Many pass by it on their way to Everest Base Camp and indeed Everest climbers often will “drop in” to receive a blessing for their summit bid, but Thyangboche Monastery (also spelled Tengboche) is the most important Tibetan Buddhist site for the Sherpa people too.
It’s also the biggest monastery in the entire Khumbu region. As well as having strong links with the Rongbuk Monastery on the other side of Everest in Tibet, it’s had a couple of rebuilds, due to fires, earthquakes etc.
Under the guidance of the Rinpoche, there’s about 60 monks at the monastery and its location at 3867m beneath iconic Ama Dablam and in sight of Everest is pretty hard to beat. Although the Mani Rimdu Festival (see festivals section below) is a good (but busy) time to be here, if Base Camp doesn’t float your boat, this is a pretty good place to hang out and soak up the monastic atmosphere .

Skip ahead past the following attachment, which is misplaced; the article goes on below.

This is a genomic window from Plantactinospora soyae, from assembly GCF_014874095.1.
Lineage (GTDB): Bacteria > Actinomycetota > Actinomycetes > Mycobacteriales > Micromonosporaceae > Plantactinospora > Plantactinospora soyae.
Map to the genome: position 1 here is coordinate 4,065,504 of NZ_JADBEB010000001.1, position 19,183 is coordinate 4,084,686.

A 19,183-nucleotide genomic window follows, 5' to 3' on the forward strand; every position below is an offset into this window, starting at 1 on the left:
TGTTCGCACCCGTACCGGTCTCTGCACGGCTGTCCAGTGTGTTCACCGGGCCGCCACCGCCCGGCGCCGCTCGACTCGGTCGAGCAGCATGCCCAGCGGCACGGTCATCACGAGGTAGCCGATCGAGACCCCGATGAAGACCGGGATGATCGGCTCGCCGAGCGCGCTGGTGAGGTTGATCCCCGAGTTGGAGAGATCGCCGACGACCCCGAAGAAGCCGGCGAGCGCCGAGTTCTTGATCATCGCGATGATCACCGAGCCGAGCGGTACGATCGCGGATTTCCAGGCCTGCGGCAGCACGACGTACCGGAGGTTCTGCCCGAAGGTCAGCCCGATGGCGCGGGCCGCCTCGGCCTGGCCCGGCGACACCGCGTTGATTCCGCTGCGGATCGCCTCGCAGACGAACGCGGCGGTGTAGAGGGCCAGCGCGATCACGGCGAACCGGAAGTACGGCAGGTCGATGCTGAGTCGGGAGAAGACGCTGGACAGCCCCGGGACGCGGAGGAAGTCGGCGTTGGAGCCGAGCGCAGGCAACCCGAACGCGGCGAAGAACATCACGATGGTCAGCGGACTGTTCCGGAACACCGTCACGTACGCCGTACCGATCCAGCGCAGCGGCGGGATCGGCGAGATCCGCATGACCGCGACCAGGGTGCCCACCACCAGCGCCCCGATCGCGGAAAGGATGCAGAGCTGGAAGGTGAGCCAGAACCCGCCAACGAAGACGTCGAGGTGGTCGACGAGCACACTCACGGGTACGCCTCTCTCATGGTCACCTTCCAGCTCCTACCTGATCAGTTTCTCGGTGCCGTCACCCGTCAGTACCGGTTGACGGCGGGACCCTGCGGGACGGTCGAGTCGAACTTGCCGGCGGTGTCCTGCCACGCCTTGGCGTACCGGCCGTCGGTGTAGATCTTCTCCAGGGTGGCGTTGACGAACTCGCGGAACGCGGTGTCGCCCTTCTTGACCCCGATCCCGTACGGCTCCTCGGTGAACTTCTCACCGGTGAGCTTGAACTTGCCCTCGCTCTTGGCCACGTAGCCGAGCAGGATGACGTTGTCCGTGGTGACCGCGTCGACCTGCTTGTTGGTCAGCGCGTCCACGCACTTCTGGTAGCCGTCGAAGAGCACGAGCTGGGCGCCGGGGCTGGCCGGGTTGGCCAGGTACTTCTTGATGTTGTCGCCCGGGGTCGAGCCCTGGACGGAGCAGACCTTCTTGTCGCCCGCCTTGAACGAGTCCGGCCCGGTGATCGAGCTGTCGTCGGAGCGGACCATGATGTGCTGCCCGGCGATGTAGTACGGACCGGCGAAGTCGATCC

Whilst many come to Everest to tick the bucket box just to say they’ve been to Base Camp and seen the world’s highest mountain, Sagarmatha to the Nepalese and Chomolungma to the Tibetans, Everest is sacred.
Although there are various meanings for these, “Mother Goddess of the World” has particular spiritual relevance. Everest Treks can indeed be a spiritual pilgrimage experience.
Then again, it’s pretty hard not to be moved by the wonders of the natural world and something as relatively straightforward as witnessing the sunrise on the Poon Hill trek can be very spiritual if you put everything in the realm of life into context.
Although most people set off to make the short walk to Poon Hill from Ghorepani just before dawn, we reckon this would be a pretty cool place to contemplate and meditate at through the night.